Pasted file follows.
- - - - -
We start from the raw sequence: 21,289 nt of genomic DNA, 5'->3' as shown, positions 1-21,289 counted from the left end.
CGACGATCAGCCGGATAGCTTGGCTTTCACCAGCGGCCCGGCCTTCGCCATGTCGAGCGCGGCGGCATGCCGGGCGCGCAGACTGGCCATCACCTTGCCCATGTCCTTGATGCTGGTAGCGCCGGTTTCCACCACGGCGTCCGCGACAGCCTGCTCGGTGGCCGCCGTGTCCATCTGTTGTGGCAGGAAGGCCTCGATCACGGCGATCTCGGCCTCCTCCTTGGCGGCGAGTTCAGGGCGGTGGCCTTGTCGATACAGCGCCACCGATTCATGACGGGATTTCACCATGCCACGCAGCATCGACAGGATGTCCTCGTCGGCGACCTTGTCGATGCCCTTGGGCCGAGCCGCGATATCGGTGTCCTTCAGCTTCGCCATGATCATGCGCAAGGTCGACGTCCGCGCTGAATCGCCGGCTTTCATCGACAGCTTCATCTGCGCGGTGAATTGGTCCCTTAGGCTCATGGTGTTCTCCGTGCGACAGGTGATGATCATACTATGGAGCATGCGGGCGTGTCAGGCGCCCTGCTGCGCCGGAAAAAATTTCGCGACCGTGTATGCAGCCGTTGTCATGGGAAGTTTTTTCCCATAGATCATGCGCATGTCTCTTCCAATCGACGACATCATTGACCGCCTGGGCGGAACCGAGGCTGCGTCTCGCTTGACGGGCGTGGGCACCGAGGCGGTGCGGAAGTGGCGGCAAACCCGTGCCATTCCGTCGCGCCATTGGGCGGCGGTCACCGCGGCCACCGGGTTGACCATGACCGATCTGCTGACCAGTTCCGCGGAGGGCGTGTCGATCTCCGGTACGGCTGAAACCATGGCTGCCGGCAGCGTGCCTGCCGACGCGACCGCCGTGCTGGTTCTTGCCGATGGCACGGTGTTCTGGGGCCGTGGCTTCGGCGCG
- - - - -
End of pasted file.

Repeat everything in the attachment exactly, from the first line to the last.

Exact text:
We start from the raw sequence: 21,289 nt of genomic DNA, 5'->3' as shown, positions 1-21,289 counted from the left end.
CGACGATCAGCCGGATAGCTTGGCTTTCACCAGCGGCCCGGCCTTCGCCATGTCGAGCGCGGCGGCATGCCGGGCGCGCAGACTGGCCATCACCTTGCCCATGTCCTTGATGCTGGTAGCGCCGGTTTCCACCACGGCGTCCGCGACAGCCTGCTCGGTGGCCGCCGTGTCCATCTGTTGTGGCAGGAAGGCCTCGATCACGGCGATCTCGGCCTCCTCCTTGGCGGCGAGTTCAGGGCGGTGGCCTTGTCGATACAGCGCCACCGATTCATGACGGGATTTCACCATGCCACGCAGCATCGACAGGATGTCCTCGTCGGCGACCTTGTCGATGCCCTTGGGCCGAGCCGCGATATCGGTGTCCTTCAGCTTCGCCATGATCATGCGCAAGGTCGACGTCCGCGCTGAATCGCCGGCTTTCATCGACAGCTTCATCTGCGCGGTGAATTGGTCCCTTAGGCTCATGGTGTTCTCCGTGCGACAGGTGATGATCATACTATGGAGCATGCGGGCGTGTCAGGCGCCCTGCTGCGCCGGAAAAAATTTCGCGACCGTGTATGCAGCCGTTGTCATGGGAAGTTTTTTCCCATAGATCATGCGCATGTCTCTTCCAATCGACGACATCATTGACCGCCTGGGCGGAACCGAGGCTGCGTCTCGCTTGACGGGCGTGGGCACCGAGGCGGTGCGGAAGTGGCGGCAAACCCGTGCCATTCCGTCGCGCCATTGGGCGGCGGTCACCGCGGCCACCGGGTTGACCATGACCGATCTGCTGACCAGTTCCGCGGAGGGCGTGTCGATCTCCGGTACGGCTGAAACCATGGCTGCCGGCAGCGTGCCTGCCGACGCGACCGCCGTGCTGGTTCTTGCCGATGGCACGGTGTTCTGGGGCCGTGGCTTCGGCGCG